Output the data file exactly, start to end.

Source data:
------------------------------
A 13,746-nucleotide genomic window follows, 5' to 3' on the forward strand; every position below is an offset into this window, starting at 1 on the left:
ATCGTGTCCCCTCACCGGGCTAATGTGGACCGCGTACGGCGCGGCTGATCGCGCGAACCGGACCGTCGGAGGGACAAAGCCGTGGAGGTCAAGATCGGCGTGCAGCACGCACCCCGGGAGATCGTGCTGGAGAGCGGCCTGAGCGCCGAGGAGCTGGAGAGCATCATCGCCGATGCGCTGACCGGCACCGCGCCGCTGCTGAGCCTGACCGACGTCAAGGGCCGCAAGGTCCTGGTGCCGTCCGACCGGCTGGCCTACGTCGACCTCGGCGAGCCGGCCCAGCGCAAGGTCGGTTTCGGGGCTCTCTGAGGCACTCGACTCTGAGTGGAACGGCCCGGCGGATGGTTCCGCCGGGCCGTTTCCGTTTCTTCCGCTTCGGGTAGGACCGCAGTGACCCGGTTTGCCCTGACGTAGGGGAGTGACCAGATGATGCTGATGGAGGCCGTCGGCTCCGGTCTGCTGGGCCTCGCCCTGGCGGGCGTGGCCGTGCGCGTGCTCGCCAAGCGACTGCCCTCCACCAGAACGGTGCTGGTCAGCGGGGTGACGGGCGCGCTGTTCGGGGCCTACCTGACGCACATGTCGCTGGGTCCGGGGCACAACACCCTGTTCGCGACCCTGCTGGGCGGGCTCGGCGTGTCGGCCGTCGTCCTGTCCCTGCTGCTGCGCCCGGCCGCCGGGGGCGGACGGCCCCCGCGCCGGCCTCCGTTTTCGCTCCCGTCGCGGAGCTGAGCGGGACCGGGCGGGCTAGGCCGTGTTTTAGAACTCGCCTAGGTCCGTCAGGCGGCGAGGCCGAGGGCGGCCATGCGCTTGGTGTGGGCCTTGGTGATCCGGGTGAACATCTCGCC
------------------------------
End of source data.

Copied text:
A 13,746-nucleotide genomic window follows, 5' to 3' on the forward strand; every position below is an offset into this window, starting at 1 on the left:
ATCGTGTCCCCTCACCGGGCTAATGTGGACCGCGTACGGCGCGGCTGATCGCGCGAACCGGACCGTCGGAGGGACAAAGCCGTGGAGGTCAAGATCGGCGTGCAGCACGCACCCCGGGAGATCGTGCTGGAGAGCGGCCTGAGCGCCGAGGAGCTGGAGAGCATCATCGCCGATGCGCTGACCGGCACCGCGCCGCTGCTGAGCCTGACCGACGTCAAGGGCCGCAAGGTCCTGGTGCCGTCCGACCGGCTGGCCTACGTCGACCTCGGCGAGCCGGCCCAGCGCAAGGTCGGTTTCGGGGCTCTCTGAGGCACTCGACTCTGAGTGGAACGGCCCGGCGGATGGTTCCGCCGGGCCGTTTCCGTTTCTTCCGCTTCGGGTAGGACCGCAGTGACCCGGTTTGCCCTGACGTAGGGGAGTGACCAGATGATGCTGATGGAGGCCGTCGGCTCCGGTCTGCTGGGCCTCGCCCTGGCGGGCGTGGCCGTGCGCGTGCTCGCCAAGCGACTGCCCTCCACCAGAACGGTGCTGGTCAGCGGGGTGACGGGCGCGCTGTTCGGGGCCTACCTGACGCACATGTCGCTGGGTCCGGGGCACAACACCCTGTTCGCGACCCTGCTGGGCGGGCTCGGCGTGTCGGCCGTCGTCCTGTCCCTGCTGCTGCGCCCGGCCGCCGGGGGCGGACGGCCCCCGCGCCGGCCTCCGTTTTCGCTCCCGTCGCGGAGCTGAGCGGGACCGGGCGGGCTAGGCCGTGTTTTAGAACTCGCCTAGGTCCGTCAGGCGGCGAGGCCGAGGGCGGCCATGCGCTTGGTGTGGGCCTTGGTGATCCGGGTGAACATCTCGCC